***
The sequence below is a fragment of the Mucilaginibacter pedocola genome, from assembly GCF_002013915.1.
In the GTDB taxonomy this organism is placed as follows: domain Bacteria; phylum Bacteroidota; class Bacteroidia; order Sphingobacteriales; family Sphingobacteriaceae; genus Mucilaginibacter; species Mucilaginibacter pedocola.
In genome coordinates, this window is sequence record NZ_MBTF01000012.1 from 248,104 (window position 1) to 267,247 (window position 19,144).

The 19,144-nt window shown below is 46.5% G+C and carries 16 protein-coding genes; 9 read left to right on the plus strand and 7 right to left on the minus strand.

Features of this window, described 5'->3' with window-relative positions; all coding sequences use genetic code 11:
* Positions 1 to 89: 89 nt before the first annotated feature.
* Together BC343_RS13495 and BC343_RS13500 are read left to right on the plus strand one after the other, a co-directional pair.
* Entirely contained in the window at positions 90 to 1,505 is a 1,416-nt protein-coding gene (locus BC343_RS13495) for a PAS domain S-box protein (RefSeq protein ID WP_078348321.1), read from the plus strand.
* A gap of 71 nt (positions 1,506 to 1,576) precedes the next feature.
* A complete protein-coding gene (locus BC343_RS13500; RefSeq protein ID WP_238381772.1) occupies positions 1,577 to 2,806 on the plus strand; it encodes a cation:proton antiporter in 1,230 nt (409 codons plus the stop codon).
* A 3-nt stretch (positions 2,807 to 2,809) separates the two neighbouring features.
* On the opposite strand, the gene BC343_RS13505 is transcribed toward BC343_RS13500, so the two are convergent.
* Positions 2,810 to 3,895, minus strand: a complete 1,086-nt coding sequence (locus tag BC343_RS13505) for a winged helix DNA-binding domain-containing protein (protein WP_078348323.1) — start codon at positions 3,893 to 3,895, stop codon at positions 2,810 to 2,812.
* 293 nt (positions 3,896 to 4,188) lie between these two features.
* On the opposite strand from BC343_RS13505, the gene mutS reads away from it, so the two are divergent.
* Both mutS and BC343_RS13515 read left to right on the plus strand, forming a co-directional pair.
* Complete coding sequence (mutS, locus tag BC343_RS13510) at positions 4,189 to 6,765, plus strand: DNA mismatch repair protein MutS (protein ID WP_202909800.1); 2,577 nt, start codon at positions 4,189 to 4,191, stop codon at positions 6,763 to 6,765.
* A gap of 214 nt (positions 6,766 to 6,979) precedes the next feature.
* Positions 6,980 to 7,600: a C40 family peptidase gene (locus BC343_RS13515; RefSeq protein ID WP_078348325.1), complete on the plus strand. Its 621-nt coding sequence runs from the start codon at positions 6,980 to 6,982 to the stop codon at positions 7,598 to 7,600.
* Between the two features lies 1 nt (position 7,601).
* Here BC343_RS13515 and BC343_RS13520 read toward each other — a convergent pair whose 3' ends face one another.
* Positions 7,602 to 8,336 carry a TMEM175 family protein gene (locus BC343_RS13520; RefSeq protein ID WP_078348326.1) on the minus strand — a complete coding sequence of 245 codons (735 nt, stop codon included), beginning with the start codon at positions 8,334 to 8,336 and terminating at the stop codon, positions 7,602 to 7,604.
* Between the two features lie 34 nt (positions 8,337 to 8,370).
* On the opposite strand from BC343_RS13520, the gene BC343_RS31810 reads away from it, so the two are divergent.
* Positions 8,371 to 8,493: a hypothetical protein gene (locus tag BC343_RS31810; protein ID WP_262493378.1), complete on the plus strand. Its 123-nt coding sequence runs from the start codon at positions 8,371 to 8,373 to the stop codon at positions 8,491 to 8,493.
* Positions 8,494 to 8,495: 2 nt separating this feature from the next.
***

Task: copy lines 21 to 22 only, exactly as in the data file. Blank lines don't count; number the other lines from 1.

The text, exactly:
* Here BC343_RS13515 and BC343_RS13520 read toward each other — a convergent pair whose 3' ends face one another.
* Positions 7,602 to 8,336 carry a TMEM175 family protein gene (locus BC343_RS13520; RefSeq protein ID WP_078348326.1) on the minus strand — a complete coding sequence of 245 codons (735 nt, stop codon included), beginning with the start codon at positions 8,334 to 8,336 and terminating at the stop codon, positions 7,602 to 7,604.